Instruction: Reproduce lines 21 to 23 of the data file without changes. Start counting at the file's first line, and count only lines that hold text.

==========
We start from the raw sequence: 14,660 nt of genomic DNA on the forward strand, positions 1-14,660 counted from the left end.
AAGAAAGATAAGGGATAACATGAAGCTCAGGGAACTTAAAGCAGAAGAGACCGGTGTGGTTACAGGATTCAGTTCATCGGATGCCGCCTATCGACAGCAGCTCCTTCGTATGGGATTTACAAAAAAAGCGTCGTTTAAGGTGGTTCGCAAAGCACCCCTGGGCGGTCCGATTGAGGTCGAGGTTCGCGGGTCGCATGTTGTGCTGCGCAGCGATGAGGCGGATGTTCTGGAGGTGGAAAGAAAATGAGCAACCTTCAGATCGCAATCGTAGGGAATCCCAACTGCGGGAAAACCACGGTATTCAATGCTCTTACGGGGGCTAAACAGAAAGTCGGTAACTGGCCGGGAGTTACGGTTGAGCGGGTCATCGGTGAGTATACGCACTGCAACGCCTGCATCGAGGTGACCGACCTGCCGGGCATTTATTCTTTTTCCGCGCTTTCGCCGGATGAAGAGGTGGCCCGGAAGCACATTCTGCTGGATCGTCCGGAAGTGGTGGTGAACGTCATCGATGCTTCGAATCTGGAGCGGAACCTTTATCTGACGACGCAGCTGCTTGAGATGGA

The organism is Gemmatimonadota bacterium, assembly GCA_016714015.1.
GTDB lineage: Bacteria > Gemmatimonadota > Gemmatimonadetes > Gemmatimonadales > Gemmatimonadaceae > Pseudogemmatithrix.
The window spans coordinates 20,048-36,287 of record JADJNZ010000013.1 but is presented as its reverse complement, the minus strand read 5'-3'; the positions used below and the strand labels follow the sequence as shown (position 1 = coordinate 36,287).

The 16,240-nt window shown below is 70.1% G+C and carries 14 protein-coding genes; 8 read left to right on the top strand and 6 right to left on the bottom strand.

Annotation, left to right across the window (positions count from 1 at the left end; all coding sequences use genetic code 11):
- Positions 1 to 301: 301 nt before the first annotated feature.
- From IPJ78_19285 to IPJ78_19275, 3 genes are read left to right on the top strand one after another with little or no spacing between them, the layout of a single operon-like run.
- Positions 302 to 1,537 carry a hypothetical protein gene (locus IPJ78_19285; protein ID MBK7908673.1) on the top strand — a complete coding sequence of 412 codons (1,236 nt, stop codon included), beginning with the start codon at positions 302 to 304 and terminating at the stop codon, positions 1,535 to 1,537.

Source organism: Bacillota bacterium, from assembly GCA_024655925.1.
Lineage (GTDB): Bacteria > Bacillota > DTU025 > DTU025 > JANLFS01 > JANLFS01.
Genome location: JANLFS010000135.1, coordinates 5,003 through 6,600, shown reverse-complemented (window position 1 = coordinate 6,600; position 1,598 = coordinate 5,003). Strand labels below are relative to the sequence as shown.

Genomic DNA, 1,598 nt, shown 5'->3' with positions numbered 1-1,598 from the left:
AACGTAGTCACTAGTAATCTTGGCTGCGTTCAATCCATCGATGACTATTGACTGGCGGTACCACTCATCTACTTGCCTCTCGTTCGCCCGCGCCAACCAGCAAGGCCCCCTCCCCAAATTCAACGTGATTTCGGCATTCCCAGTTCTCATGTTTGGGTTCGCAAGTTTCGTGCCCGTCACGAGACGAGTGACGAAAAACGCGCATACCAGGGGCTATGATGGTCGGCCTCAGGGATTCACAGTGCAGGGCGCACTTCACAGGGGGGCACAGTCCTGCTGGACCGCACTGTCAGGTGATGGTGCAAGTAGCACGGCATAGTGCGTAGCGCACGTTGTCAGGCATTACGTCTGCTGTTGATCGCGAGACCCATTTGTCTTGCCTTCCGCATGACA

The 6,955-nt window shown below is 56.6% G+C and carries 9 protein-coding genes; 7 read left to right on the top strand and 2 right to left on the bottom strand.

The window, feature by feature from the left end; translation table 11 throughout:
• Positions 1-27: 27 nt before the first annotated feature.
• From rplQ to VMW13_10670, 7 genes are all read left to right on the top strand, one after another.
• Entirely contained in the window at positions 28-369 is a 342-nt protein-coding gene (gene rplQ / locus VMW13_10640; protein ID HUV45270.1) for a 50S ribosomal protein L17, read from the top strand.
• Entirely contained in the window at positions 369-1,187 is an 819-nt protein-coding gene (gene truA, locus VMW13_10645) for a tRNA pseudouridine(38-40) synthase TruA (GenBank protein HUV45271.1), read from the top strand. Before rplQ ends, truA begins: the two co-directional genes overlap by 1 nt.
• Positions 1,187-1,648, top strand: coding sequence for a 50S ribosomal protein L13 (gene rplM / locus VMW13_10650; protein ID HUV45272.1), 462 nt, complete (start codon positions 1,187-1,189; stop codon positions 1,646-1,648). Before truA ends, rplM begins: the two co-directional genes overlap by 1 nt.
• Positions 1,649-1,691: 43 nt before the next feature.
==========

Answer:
• Entirely contained in the window at positions 369-1,187 is an 819-nt protein-coding gene (gene truA, locus VMW13_10645) for a tRNA pseudouridine(38-40) synthase TruA (GenBank protein HUV45271.1), read from the top strand. Before rplQ ends, truA begins: the two co-directional genes overlap by 1 nt.
• Positions 1,187-1,648, top strand: coding sequence for a 50S ribosomal protein L13 (gene rplM / locus VMW13_10650; protein ID HUV45272.1), 462 nt, complete (start codon positions 1,187-1,189; stop codon positions 1,646-1,648). Before truA ends, rplM begins: the two co-directional genes overlap by 1 nt.
• Positions 1,649-1,691: 43 nt before the next feature.